The shamanic initiation can take many forms. In some cultures, this was ritualised and often took the form of a vision quest. In other cultures, spirit would simply orchestrate your life in such a way that you had no choice but to awaken to your calling -- that’s what happened to me. Isolation is key to the initiation. A shaman is required to spend a vast amount of time on the margins of society, somewhat ostracised, so that they can develop deep and lasting relationships with spirits in other worlds.
Isolation is the perfect condition for receiving clear messages and having profound spiritual experiences. This period of being alone may occur before or after the shamanic sickness. The purpose of the shaman becoming ill is so that they may heal themselves before going on to heal others.
In my own journey I get information about certain people, in this life and their past lives, that is quite sensitive and personal. When I receive messages for people in the dreamworld or the astral I must decide if it’s something I’m going to keep to myself or if it’s something I need to share with them, and it includes making decisions which can be difficult, especially if people aren’t open to that kind of thing, or they don’t believe in it.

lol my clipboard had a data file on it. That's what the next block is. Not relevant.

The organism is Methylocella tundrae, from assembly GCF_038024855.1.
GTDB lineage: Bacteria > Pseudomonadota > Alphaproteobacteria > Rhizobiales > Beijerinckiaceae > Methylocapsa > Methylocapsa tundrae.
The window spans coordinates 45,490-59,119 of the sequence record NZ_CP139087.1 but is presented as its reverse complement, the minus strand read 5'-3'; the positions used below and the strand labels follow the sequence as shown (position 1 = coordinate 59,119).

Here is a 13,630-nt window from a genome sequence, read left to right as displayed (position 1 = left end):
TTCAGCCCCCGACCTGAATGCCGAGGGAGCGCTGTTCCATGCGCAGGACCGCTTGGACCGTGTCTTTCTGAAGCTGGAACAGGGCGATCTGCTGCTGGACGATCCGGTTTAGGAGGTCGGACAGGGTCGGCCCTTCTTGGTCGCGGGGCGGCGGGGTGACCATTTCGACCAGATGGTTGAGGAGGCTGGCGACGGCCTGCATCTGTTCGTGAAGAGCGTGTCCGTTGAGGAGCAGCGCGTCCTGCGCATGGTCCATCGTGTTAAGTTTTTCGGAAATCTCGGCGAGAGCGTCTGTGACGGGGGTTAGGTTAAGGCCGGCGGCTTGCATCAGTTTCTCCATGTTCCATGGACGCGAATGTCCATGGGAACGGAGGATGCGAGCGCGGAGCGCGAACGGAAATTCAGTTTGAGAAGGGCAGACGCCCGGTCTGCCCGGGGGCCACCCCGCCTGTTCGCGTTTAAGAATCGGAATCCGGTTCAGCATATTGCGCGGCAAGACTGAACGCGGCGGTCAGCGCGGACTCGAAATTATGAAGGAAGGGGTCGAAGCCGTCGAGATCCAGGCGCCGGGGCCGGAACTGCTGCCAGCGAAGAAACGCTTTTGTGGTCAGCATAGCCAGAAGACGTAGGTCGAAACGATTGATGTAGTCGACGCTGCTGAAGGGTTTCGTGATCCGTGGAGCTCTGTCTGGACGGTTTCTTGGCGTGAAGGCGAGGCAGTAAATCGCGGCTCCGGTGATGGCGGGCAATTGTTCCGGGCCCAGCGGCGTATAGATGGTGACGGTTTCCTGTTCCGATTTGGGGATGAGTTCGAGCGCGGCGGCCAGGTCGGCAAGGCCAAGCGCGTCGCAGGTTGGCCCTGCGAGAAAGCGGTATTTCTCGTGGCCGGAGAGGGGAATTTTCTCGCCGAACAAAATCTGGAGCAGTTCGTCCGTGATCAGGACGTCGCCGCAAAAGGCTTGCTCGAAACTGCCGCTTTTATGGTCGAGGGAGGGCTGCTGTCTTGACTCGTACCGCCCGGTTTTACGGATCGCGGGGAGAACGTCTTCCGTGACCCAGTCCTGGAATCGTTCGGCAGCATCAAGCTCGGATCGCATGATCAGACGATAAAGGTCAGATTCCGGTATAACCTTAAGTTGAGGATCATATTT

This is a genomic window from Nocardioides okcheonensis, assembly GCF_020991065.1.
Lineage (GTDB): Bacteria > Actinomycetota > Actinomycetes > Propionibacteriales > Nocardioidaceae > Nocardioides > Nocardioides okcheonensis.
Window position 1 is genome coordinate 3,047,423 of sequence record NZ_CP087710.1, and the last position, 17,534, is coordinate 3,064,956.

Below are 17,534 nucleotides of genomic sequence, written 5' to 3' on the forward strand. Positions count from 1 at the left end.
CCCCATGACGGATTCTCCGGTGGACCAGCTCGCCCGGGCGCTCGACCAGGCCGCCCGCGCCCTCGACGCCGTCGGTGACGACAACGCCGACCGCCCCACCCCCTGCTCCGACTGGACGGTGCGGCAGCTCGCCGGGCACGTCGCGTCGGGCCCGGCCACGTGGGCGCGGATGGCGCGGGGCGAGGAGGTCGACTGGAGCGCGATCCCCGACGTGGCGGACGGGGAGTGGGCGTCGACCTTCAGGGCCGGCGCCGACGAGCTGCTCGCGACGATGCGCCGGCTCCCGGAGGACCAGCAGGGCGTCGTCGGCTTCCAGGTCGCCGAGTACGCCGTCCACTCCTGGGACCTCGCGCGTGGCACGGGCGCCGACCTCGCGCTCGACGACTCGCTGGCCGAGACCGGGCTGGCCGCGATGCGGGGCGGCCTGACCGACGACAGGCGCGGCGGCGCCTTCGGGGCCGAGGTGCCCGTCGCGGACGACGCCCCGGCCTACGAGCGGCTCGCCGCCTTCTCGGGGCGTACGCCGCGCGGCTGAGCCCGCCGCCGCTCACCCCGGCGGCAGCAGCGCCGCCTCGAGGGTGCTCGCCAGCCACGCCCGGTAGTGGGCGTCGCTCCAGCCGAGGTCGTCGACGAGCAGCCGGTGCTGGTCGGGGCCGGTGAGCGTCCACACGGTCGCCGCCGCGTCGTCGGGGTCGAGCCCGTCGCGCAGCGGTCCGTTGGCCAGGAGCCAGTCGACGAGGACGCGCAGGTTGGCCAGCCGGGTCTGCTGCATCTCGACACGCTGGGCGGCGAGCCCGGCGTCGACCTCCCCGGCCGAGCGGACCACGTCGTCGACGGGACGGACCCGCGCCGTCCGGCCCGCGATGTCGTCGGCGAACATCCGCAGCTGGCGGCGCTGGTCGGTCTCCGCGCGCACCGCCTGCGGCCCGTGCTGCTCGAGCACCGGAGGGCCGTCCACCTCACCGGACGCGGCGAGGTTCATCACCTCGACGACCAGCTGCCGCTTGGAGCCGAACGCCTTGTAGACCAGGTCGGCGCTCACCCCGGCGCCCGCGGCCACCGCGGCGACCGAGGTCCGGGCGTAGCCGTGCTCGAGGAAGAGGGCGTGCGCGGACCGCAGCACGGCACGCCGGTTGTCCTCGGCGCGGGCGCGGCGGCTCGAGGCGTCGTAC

I’ve experienced people being scared of me and thinking I’m weird when relaying messages and visions. My own personal shamanic practice focuses mainly on the dream and astral worlds; where I frequently receive information and messages about my own life, the people around me, the future, and also what I like to call “instructions for living in the Creation”. Even if someone doesn’t consciously believe in magic or shamanism or other realms, their soul does -- your soul travels in the night, especially if you are unconscious of the dreamworld. Your soul will travel to people and places that you think about.
Many people who have a sudden shamanic awakening think they’re going crazy, and they can become ungrounded in this realm. Luckily I’ve always known the difference between what I call “mind dreams” and astral dreams, where I’m truly operating in other dimensions and realms, and interacting with spirits. I’ve always been grounded in my physical experience, although unable in many ways to navigate the physical, especially in the past few years when I’ve really needed community support and simply not had it.